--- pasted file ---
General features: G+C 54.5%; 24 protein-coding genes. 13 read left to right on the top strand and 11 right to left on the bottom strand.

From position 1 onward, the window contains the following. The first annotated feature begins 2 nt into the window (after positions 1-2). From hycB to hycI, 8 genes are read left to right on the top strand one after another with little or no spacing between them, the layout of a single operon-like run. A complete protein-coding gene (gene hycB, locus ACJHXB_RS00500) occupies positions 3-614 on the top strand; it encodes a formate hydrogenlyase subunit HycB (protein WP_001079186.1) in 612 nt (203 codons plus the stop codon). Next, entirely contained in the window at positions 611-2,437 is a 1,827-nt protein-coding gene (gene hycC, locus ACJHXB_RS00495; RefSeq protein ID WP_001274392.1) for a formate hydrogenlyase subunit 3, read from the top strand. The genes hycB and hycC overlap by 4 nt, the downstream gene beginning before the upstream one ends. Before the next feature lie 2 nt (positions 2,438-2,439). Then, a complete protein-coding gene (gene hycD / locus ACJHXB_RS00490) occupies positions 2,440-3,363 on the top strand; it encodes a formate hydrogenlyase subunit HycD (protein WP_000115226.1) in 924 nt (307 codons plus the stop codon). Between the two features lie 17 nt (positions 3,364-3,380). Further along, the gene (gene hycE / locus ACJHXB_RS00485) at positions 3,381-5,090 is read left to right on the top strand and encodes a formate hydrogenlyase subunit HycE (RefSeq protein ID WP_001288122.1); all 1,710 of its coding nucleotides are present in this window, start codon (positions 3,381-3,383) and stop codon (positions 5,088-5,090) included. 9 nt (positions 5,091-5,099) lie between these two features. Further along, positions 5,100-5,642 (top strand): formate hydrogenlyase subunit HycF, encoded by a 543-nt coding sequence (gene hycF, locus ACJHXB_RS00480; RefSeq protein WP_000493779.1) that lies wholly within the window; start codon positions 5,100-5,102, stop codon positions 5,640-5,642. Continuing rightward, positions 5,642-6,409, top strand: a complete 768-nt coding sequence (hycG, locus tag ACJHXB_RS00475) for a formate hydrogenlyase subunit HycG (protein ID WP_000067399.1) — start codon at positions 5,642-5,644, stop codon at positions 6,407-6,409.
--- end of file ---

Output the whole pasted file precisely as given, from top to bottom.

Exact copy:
General features: G+C 54.5%; 24 protein-coding genes. 13 read left to right on the top strand and 11 right to left on the bottom strand.

From position 1 onward, the window contains the following. The first annotated feature begins 2 nt into the window (after positions 1-2). From hycB to hycI, 8 genes are read left to right on the top strand one after another with little or no spacing between them, the layout of a single operon-like run. A complete protein-coding gene (gene hycB, locus ACJHXB_RS00500) occupies positions 3-614 on the top strand; it encodes a formate hydrogenlyase subunit HycB (protein WP_001079186.1) in 612 nt (203 codons plus the stop codon). Next, entirely contained in the window at positions 611-2,437 is a 1,827-nt protein-coding gene (gene hycC, locus ACJHXB_RS00495; RefSeq protein ID WP_001274392.1) for a formate hydrogenlyase subunit 3, read from the top strand. The genes hycB and hycC overlap by 4 nt, the downstream gene beginning before the upstream one ends. Before the next feature lie 2 nt (positions 2,438-2,439). Then, a complete protein-coding gene (gene hycD / locus ACJHXB_RS00490) occupies positions 2,440-3,363 on the top strand; it encodes a formate hydrogenlyase subunit HycD (protein WP_000115226.1) in 924 nt (307 codons plus the stop codon). Between the two features lie 17 nt (positions 3,364-3,380). Further along, the gene (gene hycE / locus ACJHXB_RS00485) at positions 3,381-5,090 is read left to right on the top strand and encodes a formate hydrogenlyase subunit HycE (RefSeq protein ID WP_001288122.1); all 1,710 of its coding nucleotides are present in this window, start codon (positions 3,381-3,383) and stop codon (positions 5,088-5,090) included. 9 nt (positions 5,091-5,099) lie between these two features. Further along, positions 5,100-5,642 (top strand): formate hydrogenlyase subunit HycF, encoded by a 543-nt coding sequence (gene hycF, locus ACJHXB_RS00480; RefSeq protein WP_000493779.1) that lies wholly within the window; start codon positions 5,100-5,102, stop codon positions 5,640-5,642. Continuing rightward, positions 5,642-6,409, top strand: a complete 768-nt coding sequence (hycG, locus tag ACJHXB_RS00475) for a formate hydrogenlyase subunit HycG (protein ID WP_000067399.1) — start codon at positions 5,642-5,644, stop codon at positions 6,407-6,409.